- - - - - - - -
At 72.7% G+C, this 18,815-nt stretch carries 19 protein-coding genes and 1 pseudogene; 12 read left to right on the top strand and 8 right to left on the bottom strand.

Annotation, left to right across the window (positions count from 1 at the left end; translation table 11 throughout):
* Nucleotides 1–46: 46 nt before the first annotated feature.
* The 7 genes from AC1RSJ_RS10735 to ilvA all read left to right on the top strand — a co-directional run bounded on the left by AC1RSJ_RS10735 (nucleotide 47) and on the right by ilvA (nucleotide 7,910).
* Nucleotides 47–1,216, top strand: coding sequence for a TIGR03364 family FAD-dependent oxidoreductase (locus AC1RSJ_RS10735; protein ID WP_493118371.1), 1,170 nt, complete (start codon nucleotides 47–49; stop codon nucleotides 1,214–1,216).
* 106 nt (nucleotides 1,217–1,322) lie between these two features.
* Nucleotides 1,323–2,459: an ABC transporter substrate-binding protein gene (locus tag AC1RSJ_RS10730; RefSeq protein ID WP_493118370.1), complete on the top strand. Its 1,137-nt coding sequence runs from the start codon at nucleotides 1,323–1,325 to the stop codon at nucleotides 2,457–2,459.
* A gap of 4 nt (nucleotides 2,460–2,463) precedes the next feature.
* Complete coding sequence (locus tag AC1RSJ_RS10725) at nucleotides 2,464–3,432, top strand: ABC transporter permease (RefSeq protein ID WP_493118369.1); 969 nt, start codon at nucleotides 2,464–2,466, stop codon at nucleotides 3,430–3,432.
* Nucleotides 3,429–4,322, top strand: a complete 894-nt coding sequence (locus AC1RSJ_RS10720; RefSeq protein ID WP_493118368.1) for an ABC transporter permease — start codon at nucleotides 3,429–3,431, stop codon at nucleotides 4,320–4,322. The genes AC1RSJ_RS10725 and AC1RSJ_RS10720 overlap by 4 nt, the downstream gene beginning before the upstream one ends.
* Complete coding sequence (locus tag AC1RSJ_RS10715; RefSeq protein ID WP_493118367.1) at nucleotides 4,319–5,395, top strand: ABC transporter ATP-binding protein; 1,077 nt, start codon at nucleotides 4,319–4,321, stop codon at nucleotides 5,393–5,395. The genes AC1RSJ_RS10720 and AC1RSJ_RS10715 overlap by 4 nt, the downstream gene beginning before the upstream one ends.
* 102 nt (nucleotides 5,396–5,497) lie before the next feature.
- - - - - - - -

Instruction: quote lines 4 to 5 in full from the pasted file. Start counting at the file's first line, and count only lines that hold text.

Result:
* The 7 genes from AC1RSJ_RS10735 to ilvA all read left to right on the top strand — a co-directional run bounded on the left by AC1RSJ_RS10735 (nucleotide 47) and on the right by ilvA (nucleotide 7,910).
* Nucleotides 47–1,216, top strand: coding sequence for a TIGR03364 family FAD-dependent oxidoreductase (locus AC1RSJ_RS10735; protein ID WP_493118371.1), 1,170 nt, complete (start codon nucleotides 47–49; stop codon nucleotides 1,214–1,216).